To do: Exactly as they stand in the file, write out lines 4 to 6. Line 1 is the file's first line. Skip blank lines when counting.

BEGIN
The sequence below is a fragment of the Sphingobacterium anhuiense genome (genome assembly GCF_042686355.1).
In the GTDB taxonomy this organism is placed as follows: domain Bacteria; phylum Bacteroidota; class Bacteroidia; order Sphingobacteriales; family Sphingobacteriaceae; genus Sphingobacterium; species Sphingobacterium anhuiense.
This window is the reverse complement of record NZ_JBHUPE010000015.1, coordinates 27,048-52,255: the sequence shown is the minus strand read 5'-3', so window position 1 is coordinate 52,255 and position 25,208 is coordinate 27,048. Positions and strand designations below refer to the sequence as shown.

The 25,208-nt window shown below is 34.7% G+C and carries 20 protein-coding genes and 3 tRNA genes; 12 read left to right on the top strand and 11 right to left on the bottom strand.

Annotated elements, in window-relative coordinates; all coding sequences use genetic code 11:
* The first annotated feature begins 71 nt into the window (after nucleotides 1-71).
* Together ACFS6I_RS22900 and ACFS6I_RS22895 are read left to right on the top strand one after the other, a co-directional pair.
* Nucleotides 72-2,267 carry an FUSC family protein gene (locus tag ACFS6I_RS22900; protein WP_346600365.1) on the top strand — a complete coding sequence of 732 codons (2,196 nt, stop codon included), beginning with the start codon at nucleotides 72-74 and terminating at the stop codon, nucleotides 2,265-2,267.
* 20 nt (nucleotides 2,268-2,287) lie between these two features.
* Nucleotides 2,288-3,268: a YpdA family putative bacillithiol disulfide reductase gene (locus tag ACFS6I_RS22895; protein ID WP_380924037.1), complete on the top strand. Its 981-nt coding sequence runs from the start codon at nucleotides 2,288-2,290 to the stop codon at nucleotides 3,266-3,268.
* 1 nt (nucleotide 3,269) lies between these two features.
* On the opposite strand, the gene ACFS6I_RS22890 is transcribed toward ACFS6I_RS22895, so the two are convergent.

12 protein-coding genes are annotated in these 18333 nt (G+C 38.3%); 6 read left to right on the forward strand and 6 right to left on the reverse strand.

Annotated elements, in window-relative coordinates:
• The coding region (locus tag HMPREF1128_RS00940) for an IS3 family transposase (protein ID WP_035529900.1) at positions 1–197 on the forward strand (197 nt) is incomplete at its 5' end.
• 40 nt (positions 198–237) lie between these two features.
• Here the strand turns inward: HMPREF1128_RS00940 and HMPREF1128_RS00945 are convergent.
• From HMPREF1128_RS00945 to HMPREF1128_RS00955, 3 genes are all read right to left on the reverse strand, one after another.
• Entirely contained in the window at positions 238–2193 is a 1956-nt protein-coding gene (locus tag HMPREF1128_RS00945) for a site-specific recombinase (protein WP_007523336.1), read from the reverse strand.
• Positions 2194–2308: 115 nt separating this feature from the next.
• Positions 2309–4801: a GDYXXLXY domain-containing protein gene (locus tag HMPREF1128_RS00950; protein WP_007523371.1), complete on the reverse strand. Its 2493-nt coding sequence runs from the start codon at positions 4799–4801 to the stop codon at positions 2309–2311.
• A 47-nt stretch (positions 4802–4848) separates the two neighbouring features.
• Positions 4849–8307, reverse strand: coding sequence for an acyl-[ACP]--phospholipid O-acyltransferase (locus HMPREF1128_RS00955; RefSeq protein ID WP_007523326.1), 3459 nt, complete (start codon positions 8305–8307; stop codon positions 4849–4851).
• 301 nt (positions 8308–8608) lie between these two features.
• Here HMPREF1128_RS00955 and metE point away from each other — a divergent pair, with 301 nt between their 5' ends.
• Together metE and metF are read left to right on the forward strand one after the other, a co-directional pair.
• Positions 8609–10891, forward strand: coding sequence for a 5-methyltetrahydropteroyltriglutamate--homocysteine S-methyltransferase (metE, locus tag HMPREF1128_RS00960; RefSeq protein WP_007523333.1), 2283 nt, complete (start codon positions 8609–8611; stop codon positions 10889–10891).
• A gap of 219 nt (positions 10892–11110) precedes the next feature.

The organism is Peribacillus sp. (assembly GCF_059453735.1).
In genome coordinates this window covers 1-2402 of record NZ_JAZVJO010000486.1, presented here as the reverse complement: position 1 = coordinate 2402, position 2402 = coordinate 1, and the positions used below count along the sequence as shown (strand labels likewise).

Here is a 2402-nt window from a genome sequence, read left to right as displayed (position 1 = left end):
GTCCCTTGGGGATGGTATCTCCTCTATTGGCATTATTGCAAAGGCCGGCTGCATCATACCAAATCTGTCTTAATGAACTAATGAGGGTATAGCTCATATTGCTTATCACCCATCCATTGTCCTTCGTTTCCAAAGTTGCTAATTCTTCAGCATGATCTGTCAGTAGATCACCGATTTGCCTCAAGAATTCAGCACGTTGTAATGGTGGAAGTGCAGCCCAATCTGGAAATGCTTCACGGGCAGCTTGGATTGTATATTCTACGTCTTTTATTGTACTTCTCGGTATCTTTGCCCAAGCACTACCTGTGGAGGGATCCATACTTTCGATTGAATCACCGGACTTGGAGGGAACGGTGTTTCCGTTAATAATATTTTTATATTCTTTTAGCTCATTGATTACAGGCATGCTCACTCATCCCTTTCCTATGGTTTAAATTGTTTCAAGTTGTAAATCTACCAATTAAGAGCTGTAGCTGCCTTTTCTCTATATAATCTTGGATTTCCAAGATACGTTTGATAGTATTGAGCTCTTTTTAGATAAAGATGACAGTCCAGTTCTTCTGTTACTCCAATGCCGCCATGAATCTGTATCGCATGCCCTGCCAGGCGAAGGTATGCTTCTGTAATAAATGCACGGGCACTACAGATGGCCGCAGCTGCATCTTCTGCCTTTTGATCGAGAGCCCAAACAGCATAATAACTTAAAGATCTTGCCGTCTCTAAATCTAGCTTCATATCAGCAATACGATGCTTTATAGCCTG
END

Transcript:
The 25,208-nt window shown below is 34.7% G+C and carries 20 protein-coding genes and 3 tRNA genes; 12 read left to right on the top strand and 11 right to left on the bottom strand.

Annotated elements, in window-relative coordinates; all coding sequences use genetic code 11:
* The first annotated feature begins 71 nt into the window (after nucleotides 1-71).